Illinois legislators holding energy bill hostage

AP Photo/Pat Sullivan

The current legislative session in Illinois is drawing to a close and they still haven’t managed to pass a new energy bill. This should have been a fairly routine process, intended to make sure that the state is able to literally keep the lights on for the next year, but it’s been bogged down by progressives who have taken the bill hostage and issued a set of demands. Rather than focusing on ways to prevent brownouts and rolling blackouts, these legislators are insisting that the bill focus on climate change and “job equity.” As we’ve seen in other blue states, they are demanding that renewable energy supplies, primarily solar and wind, be vastly expanded. This is all part of Governor J.B. Pritzker’s order to reach 100% renewable energy by 2050. Caught in the middle is Exelon Corporation, the operator of multiple nuclear power plants in the state. Rising costs have led Exelon to request increased payments from the state or they may have to close a couple of their plants ahead of schedule. But the activist legislatures apparently aren’t too wild about nuclear power either so they are balking. (Chicago Sun-Times editorial board)

Someone should flick the “on” switch right about now for really smart clean energy legislation in Illinois.

Instead, nearly 50 Illinois lawmakers informed their leaders by letter on Wednesday that any comprehensive clean energy bill must firmly address climate change and job equity, or there’s no deal. It’s worrisome that the various players are still so far apart. Illinois can’t afford to let this legislative session end on May 31 without getting this job done.

Environmentalists, consumer advocates and others have been working for years to put Illinois at the forefront of renewable energy. Now Exelon’s demand for far more money than expected to keep two money-losing nuclear power plants running is tying negotiations into a knot in the last days of the session.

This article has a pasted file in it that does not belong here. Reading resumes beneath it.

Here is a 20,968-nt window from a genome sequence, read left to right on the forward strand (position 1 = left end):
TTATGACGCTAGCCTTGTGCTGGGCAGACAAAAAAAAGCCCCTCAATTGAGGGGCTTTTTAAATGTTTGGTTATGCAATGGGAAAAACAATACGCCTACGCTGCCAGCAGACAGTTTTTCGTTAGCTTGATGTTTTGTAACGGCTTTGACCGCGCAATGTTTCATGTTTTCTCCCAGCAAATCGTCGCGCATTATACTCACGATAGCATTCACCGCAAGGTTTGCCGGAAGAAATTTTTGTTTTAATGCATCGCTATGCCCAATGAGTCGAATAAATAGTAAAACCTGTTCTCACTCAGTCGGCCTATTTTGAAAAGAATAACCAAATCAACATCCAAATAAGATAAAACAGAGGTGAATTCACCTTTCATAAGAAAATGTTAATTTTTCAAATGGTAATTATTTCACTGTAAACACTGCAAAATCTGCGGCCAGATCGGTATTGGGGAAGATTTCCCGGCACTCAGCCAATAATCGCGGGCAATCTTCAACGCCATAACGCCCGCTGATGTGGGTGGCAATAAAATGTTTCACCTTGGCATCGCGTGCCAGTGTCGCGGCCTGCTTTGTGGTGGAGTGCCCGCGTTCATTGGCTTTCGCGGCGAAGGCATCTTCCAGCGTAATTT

Despite investing heavily in wind energy, renewables only accounted for 8% of the electricity produced in Illinois last year. It’s going to take a long time to even get to 50%, assuming that can be done at all. In the meantime, if the state loses two of its nuclear plants, one of two things will happen. (More likely both.) The grid will see too much strain during peak energy usage hours and places will start going dark.

Also, to meet the missing energy requirements, utility companies will light off natural gas-driven power plants, further angering the green energy enthusiasts. In the meantime, Illinois will almost certainly wind up having to purchase excess energy from neighboring states who produce at least some of their juice from natural gas plants. That will further drive up costs for consumers.

The lack of common sense on display here is alarming. If your primary complaint involves carbon emissions, nuclear power is one of the few sources that have absolutely no carbon footprint. If anything, they should be funding the development of more nuke plants, not driving some into early retirement. There simply isn’t enough renewable energy being produced in Illinois to cover the needs of the state and demanding that it suddenly appear isn’t going to make it happen overnight.

California already went through a period of rolling blackouts last summer after shifting significantly toward solar power. The blackouts were blamed on “inadequate supply-demand planning.” While there were certainly other factors, including the wildfires involved, the reality is that there were times when the grid simply ran out of juice. (Oddly enough, you don’t generate much solar energy at night.)

If Illinois doesn’t learn a lesson from what’s been going on out west and get its act together, they could wind up in the same boat. And voters who sit in the dark with no heating or air conditioning tend to take out their frustrations at the ballot box.